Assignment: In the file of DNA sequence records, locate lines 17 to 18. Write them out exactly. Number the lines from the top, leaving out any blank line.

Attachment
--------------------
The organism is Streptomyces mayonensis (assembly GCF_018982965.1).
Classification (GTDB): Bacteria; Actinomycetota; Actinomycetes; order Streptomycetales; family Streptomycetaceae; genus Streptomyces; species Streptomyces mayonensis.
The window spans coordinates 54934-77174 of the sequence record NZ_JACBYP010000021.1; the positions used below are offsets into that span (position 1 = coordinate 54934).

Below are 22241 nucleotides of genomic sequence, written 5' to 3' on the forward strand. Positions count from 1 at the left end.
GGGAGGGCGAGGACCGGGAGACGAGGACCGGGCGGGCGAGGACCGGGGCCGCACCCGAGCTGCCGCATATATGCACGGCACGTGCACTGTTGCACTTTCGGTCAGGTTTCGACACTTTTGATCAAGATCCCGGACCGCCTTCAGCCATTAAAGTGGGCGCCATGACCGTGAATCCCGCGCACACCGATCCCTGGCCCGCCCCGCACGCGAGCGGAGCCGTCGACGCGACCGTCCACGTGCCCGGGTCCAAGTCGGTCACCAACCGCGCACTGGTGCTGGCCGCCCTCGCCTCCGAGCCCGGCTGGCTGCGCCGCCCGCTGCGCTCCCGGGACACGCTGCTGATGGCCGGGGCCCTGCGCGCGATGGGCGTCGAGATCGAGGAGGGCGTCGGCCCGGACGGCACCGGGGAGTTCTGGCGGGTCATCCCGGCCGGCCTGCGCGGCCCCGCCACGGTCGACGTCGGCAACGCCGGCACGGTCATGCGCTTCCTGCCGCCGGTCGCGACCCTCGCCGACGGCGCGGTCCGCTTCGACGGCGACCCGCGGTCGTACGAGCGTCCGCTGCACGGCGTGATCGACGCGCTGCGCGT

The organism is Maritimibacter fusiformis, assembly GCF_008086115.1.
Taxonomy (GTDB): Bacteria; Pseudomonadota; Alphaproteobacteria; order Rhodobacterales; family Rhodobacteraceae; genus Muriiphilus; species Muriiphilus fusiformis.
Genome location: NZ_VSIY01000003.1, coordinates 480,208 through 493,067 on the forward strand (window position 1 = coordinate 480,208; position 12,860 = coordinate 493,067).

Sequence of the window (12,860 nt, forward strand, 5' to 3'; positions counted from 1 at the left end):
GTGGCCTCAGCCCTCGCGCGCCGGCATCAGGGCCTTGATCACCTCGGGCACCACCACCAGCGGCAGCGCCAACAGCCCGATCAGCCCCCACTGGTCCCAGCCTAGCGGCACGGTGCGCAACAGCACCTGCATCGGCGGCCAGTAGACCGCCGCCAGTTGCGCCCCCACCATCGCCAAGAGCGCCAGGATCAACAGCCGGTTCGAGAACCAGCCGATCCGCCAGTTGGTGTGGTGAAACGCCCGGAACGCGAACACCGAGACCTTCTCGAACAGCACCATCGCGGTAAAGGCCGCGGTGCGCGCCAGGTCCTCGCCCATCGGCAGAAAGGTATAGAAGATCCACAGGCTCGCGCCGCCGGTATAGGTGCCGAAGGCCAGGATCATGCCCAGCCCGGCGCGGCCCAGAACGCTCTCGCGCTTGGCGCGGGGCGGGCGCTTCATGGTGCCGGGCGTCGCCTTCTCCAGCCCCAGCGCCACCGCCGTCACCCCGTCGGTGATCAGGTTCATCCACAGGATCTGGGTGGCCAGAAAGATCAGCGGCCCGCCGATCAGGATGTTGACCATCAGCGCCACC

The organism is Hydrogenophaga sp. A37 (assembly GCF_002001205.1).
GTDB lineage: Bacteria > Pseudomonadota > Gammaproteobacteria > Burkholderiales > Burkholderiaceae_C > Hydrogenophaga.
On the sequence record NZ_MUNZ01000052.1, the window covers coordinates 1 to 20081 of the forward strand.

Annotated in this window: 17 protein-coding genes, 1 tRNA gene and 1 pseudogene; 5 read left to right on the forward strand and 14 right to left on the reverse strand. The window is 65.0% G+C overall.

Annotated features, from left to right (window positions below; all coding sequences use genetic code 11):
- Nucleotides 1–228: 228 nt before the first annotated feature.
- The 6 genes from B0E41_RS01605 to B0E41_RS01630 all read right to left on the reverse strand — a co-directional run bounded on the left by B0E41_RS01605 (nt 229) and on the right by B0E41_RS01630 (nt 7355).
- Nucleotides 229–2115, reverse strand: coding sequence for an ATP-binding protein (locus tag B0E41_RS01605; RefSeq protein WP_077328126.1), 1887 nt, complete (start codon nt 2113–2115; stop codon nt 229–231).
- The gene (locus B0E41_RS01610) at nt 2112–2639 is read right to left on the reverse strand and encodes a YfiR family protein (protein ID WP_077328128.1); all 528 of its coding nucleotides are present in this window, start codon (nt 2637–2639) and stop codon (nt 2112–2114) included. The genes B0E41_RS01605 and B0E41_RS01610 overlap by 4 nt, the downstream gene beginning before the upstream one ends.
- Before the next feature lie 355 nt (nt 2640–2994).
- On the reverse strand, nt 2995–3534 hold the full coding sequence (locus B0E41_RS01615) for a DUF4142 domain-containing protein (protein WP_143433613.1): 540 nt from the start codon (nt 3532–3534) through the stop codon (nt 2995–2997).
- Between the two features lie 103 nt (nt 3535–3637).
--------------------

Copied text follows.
- The 6 genes from B0E41_RS01605 to B0E41_RS01630 all read right to left on the reverse strand — a co-directional run bounded on the left by B0E41_RS01605 (nt 229) and on the right by B0E41_RS01630 (nt 7355).
- Nucleotides 229–2115, reverse strand: coding sequence for an ATP-binding protein (locus tag B0E41_RS01605; RefSeq protein WP_077328126.1), 1887 nt, complete (start codon nt 2113–2115; stop codon nt 229–231).